In light of this, the Staff will consider including a threshold for recognising regulatory assets and liabilities. Possible recognition thresholds include (a) virtually certain, (b) highly probable, (c) probable and (d) expected recovery of the asset or settlement of the liability. The Staff intend to look to the existing Standards, e.g. IAS 12, IFRIC 23 and IFRS 15 to develop their analysis. The Staff will also consider whether the recognition threshold should be the same for regulatory assets and regulatory liabilities.

2. Outcome uncertainty

This relates to the uncertainty about the amount and timing of cash flows that will ultimately arise from the regulatory asset or liability. This could arise from uncertainties around demand estimates and whether the rate regulator would renegotiate a previously approved rate before the entity has fully recovered the costs that the approved rate was intended to compensate.

The Staff believe that this type of uncertainty should be reflected in the measurement of the regulatory asset or liability. This will be addressed in a future meeting.

3. Measurement uncertainty

This relates to the uncertainty about the measurement of the regulatory asset or liability.

In the Staff’s view, they do not expect regulatory assets or liabilities to be subject to a significantly higher level of estimation uncertainty than other assets and liabilities. Accordingly, they do not intend to include specific requirements relating to the recognition of regulatory assets and liabilities in conditions of high measurement uncertainty.


Using a ‘probable’ threshold for recognition

The Board generally preferred having a ‘probable’ threshold for recognising regulatory assets and liabilities. They believe that regulatory assets and liabilities are not sufficiently different from other assets and liabilities to justify a departure from the general recognition criteria in the conceptual framework.

A Board member also noted that IFRS 15 generally requires revenue to be recognised if it is probable that the entity will collect the consideration. She noted that highly probable is an ‘unusual’ concept introduced to IFRS 15 solely for the recognition of variable consideration. This was done in response to comments received that a higher threshold is warranted to ensure that the revenue figure, which is regarded by many people as a core performance figure, is not distorted by constant adjustments due to re-estimation of future events. Although the rate adjustments could be regarded as a form of variable consideration, they are not revenue per se (because the proposed model is a revenue-supplementary model, revenue is recognised as P*Q with P being the contractual rate charged to the customer). Accordingly, the highly probable threshold would not be appropriate.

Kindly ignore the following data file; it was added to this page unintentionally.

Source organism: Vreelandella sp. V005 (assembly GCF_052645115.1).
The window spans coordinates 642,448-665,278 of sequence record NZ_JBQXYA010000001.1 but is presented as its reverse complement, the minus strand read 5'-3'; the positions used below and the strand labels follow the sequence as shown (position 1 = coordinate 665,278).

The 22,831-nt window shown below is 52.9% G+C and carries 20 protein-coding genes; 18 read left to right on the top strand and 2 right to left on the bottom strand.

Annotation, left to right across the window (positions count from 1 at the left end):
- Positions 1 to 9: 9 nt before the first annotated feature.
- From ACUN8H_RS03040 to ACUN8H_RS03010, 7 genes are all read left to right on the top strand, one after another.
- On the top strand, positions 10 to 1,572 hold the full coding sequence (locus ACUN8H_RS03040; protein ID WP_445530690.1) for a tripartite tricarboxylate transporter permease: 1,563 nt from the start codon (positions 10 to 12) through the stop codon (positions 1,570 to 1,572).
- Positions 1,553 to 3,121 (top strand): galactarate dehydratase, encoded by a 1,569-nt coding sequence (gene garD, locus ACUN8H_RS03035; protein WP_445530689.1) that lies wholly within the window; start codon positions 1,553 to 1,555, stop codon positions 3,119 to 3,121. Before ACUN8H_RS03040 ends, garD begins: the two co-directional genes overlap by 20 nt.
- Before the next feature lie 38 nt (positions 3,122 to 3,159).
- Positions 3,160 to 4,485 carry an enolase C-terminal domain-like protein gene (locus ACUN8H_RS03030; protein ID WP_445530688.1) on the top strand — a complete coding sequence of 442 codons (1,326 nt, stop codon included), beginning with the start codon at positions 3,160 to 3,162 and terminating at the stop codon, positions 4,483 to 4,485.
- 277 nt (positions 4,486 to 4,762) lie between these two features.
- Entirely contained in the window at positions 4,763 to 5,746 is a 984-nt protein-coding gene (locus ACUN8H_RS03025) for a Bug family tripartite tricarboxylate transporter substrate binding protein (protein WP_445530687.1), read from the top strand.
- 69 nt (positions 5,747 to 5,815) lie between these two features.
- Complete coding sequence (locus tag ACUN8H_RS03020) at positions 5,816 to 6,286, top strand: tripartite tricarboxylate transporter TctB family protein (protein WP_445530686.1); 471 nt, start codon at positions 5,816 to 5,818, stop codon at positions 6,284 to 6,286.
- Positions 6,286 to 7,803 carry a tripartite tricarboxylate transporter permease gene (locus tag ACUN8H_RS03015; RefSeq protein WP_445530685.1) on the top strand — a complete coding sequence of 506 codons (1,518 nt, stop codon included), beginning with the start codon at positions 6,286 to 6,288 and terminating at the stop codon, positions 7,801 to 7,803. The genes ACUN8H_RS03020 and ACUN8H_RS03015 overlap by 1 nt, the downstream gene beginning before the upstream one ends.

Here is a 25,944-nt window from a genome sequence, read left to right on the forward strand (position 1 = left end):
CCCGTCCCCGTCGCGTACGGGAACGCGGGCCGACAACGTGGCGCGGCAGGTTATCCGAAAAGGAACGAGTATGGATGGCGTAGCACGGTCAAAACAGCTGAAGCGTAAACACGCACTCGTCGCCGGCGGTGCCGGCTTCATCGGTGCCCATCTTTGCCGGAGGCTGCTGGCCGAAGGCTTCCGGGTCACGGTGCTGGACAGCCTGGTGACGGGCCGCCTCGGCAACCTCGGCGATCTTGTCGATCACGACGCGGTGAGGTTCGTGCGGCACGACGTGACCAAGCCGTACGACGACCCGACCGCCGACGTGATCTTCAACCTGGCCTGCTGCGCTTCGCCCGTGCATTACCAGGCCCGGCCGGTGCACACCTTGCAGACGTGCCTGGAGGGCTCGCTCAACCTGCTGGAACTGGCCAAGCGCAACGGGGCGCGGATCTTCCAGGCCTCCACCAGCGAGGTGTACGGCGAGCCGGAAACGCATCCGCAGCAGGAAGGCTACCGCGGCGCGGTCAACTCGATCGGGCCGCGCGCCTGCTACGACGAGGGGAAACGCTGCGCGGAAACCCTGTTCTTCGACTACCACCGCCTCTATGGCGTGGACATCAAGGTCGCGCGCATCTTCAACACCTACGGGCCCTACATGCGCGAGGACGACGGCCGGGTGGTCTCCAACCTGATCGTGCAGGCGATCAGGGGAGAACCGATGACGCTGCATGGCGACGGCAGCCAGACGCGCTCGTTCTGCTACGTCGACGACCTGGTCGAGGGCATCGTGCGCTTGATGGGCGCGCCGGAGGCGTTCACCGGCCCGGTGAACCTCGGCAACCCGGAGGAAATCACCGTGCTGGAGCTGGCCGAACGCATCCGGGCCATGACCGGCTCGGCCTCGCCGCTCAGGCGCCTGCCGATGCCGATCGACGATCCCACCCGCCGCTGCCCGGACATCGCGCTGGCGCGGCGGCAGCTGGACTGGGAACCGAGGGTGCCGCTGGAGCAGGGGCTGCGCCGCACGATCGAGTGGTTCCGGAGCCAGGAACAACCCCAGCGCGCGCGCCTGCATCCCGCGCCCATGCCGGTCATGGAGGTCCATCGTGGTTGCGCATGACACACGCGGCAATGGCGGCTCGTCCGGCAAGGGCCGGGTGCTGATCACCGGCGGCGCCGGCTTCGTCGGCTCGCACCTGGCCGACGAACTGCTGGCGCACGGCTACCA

Moreover, a Board member observed that a rate regulator often works with a few regulated entities at the same time, so the entities in the industry have an idea of which adjustments are allowed or disallowed, which would help with reducing the estimation uncertainty.

However, one Board member believed that a ‘probable’ threshold may not sufficiently restrict the size and frequency of adjustments arising from re-estimations. Significant and/or frequent adjustments to the regulatory balances would undermine the objective of providing relevant and reliable information about the entity’s performance under the regulated regime. He believes that the Staff should gather more evidence about the scale of the adjustments in practice before the Board decides on the appropriate recognition threshold. This is also a point that could be explored further in the discussion paper.

Symmetrical threshold for assets and liabilities

The Board generally preferred a symmetrical recognition threshold for regulatory assets and regulatory liabilities. However, the Vice-Chair observed that asymmetry could arise depending on different facts and circumstances. For example, if an entity operates under a powerful regulator with a history of pushing down prices, the entity may more readily conclude that they should recognise a regulatory liability than a regulatory asset. The Staff acknowledged this and will consider using the same words when drafting the recognition threshold for regulatory assets and liabilities, and including factors that an entity should consider when applying the criterion.

Demand risk

A few Board members asked the Staff to consider how demand risk would affect recognition and measurement of the regulatory asset and liability. If the estimated level of demand is not reached, the entity would not be able to recover all of the costs previously incurred. How does that differ from an entity that is not subject to rate regulation? Why would recognising a regulatory asset be justified when such a demand risk exists? Even with a rate-adjustment mechanism in place, would a high level of demand risk effectively kick the entity out of the scope of the model?